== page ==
photo by Evan Laurence Bench
There are plenty of memes that want to know all about your book history and your all-time greats and your grand ambitions, but let's focus on something more revealing: the books you're actually reading now, or just read, or are about to read. Let's call it The Immediate Book Meme.
1. What book are you reading now?
I'm in between many books right now, so the actual current reading is light.
Emma, by Jane Austen.
When I asked what we should do for our next readaloud, the older girls requested Emma.
The Gospel of John
2. What book did you just finish?
The Intellectual Life, by A.G. Sertillanges, O.P.
First book of 2017. An excellent book about living the vocation of the intellectual life, full of encouragement and practical advice for those who wish to glorify God with their intellect. As it's an older book, the passing mentions of women are rather patronizing. The sort of reader who find themselves triggered by such things would lose much of value by rejecting the book on that account. I thought it excellent nonetheless, and intend to recommend it to my daughter in a year or two.
The Force Awakens novelization.
My girls had it out from the library, and it was sitting around, so I read it. It doesn't really fill the plot holes, and the author seems at a disadvantage, not being able to fully develop the interior life of the characters for lack of information that won't be revealed until later movies.
A Christmas Carol, by Charles Dickens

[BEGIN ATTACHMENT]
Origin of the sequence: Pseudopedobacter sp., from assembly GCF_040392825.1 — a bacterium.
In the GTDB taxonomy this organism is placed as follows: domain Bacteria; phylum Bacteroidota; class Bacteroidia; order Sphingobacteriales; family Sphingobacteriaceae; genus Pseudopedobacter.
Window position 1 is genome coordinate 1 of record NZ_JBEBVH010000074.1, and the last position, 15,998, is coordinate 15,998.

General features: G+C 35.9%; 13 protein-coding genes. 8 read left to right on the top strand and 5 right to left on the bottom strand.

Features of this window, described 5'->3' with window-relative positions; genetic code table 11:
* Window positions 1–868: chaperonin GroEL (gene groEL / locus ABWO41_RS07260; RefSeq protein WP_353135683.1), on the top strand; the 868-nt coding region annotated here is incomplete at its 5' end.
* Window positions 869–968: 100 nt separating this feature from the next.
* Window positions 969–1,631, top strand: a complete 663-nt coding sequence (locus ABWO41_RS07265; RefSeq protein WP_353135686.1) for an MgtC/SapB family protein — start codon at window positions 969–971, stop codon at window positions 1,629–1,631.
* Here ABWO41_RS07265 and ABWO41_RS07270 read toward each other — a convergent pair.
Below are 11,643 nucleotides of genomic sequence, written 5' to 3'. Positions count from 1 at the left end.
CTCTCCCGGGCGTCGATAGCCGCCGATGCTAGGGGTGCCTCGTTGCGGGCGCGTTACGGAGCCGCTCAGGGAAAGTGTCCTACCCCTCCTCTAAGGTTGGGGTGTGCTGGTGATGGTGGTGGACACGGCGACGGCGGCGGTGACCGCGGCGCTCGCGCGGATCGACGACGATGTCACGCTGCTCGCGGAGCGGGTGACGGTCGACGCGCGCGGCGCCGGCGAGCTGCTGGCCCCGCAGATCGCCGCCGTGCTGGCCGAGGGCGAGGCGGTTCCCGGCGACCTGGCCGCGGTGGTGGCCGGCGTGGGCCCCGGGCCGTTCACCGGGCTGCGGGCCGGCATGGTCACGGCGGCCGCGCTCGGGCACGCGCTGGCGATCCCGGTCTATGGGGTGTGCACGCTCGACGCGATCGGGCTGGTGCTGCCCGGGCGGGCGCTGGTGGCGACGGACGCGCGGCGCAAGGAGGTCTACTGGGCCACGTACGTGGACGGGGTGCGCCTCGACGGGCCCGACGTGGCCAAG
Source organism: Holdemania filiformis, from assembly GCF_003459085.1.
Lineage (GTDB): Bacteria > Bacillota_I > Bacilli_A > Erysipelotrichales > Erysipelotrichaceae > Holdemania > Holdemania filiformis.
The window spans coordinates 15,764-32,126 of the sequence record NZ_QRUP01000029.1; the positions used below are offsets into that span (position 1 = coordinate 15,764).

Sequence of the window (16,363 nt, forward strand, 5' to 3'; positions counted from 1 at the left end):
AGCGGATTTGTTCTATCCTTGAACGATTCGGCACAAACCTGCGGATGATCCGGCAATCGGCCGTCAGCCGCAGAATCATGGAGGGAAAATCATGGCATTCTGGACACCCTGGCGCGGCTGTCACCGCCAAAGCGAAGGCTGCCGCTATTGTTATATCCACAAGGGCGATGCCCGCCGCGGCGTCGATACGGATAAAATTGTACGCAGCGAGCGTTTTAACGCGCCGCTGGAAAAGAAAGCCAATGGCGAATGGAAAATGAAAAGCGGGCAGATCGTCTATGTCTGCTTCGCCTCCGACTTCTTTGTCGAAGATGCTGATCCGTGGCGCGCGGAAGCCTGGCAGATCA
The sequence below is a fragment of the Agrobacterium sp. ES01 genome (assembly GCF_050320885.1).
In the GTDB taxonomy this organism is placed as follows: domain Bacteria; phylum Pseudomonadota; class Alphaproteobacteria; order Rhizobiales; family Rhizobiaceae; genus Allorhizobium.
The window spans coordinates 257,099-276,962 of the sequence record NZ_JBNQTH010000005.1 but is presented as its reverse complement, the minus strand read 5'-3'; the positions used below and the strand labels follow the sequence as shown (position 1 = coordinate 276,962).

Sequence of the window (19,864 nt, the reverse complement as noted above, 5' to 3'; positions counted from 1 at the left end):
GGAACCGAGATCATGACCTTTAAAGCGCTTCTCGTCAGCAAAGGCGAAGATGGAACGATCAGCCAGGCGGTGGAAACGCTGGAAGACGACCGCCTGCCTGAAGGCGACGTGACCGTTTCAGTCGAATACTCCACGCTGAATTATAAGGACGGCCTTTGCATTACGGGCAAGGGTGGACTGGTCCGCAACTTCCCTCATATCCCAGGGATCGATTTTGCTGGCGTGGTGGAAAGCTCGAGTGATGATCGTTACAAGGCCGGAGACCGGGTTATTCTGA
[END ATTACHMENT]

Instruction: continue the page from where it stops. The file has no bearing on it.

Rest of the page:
Our most recent readaloud, finished (most fittingly) on Christmas Day.
Victorian Cakes, by Caroline B. King
A memoir about the author's childhood in a large household in Chicago in the 1880s, centered around the various cakes her mother, many sisters, and German hired girl made. The recipes are fascinating but hard to translate into modern measurements and oven temps. That's okay, because the reading itself is delectable enough.
A Civil Contract, by Georgette Heyer
One of Brandon's fortnightly books. My favorite Heyer novel, about a penniless Viscount obliged to marry the daughter of a wealthy upstart trader to save his family's estate. Not your standard romance.
3. What do you plan to read next?
The Case Against Sugar, by Gary Taubes
WSJ review here.
The Mind of the Maker, by Dorothy Sayers
A book I love, which has come up in numerous conversations lately. Sayers examines human creativity in light of the doctrine of the Trinity and the creative power characterized by the Father, Son, and Holy Spirit. Sayers emphasizes that this is not a work of apologetics, or even an affirmation of the doctrine of the Trinity, but I find it provides much food for meditation anyway.
They All Laughed..., by Ira Flatow
A Christmas present from my brother-in-law, about the invention of various modern (up to 1993, anyway) technologies. "It's about how things like the Xerox machine were invented," I told my 14-year-old.
"What's a Xerox machine?" she asked.
4. What book do you keep meaning to finish?
Nothing at the moment. I finally gave up on John Adams and returned it, and my bedside table is clear of everything except...
5. What book do you keep meaning to start?
Wing to Wing, Oar to Oar by Amy A. Kass and Leon R. Kass
My friend lent it to me, and then I got pregnant, and then... I should just buy my own copy to reproach me each evening.
6. What is your current reading trend?
Not exactly a trend, but I want to work through all the books I received for Christmas, once I assemble them in one place.